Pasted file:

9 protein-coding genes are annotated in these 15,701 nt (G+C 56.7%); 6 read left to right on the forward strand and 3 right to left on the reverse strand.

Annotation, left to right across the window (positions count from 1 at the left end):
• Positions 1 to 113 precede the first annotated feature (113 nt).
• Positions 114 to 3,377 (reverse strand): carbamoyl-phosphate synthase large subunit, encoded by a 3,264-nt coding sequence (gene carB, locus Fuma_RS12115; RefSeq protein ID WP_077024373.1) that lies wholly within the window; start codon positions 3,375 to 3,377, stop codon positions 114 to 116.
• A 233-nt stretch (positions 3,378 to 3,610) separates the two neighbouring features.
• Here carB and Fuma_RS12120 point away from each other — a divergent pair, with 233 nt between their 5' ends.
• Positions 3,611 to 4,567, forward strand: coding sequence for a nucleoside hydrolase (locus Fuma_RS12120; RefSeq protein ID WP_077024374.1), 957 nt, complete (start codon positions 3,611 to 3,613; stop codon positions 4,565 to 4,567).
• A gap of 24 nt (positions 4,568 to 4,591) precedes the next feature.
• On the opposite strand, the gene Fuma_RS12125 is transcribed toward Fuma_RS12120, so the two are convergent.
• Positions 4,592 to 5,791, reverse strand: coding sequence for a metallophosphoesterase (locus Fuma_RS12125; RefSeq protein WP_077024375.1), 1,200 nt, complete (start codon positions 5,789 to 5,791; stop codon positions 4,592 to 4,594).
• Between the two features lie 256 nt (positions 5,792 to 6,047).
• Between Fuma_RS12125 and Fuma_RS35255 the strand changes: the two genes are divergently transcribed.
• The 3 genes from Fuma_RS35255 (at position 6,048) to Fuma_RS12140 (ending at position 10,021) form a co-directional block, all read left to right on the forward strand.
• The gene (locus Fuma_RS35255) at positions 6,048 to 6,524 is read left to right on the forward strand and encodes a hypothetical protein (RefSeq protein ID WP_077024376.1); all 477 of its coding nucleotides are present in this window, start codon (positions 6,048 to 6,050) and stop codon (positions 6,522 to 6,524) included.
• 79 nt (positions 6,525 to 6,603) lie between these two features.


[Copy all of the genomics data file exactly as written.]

9 protein-coding genes are annotated in these 15,701 nt (G+C 56.7%); 6 read left to right on the forward strand and 3 right to left on the reverse strand.

Annotation, left to right across the window (positions count from 1 at the left end):
• Positions 1 to 113 precede the first annotated feature (113 nt).
• Positions 114 to 3,377 (reverse strand): carbamoyl-phosphate synthase large subunit, encoded by a 3,264-nt coding sequence (gene carB, locus Fuma_RS12115; RefSeq protein ID WP_077024373.1) that lies wholly within the window; start codon positions 3,375 to 3,377, stop codon positions 114 to 116.
• A 233-nt stretch (positions 3,378 to 3,610) separates the two neighbouring features.
• Here carB and Fuma_RS12120 point away from each other — a divergent pair, with 233 nt between their 5' ends.
• Positions 3,611 to 4,567, forward strand: coding sequence for a nucleoside hydrolase (locus Fuma_RS12120; RefSeq protein ID WP_077024374.1), 957 nt, complete (start codon positions 3,611 to 3,613; stop codon positions 4,565 to 4,567).
• A gap of 24 nt (positions 4,568 to 4,591) precedes the next feature.
• On the opposite strand, the gene Fuma_RS12125 is transcribed toward Fuma_RS12120, so the two are convergent.
• Positions 4,592 to 5,791, reverse strand: coding sequence for a metallophosphoesterase (locus Fuma_RS12125; RefSeq protein WP_077024375.1), 1,200 nt, complete (start codon positions 5,789 to 5,791; stop codon positions 4,592 to 4,594).
• Between the two features lie 256 nt (positions 5,792 to 6,047).
• Between Fuma_RS12125 and Fuma_RS35255 the strand changes: the two genes are divergently transcribed.
• The 3 genes from Fuma_RS35255 (at position 6,048) to Fuma_RS12140 (ending at position 10,021) form a co-directional block, all read left to right on the forward strand.
• The gene (locus Fuma_RS35255) at positions 6,048 to 6,524 is read left to right on the forward strand and encodes a hypothetical protein (RefSeq protein ID WP_077024376.1); all 477 of its coding nucleotides are present in this window, start codon (positions 6,048 to 6,050) and stop codon (positions 6,522 to 6,524) included.
• 79 nt (positions 6,525 to 6,603) lie between these two features.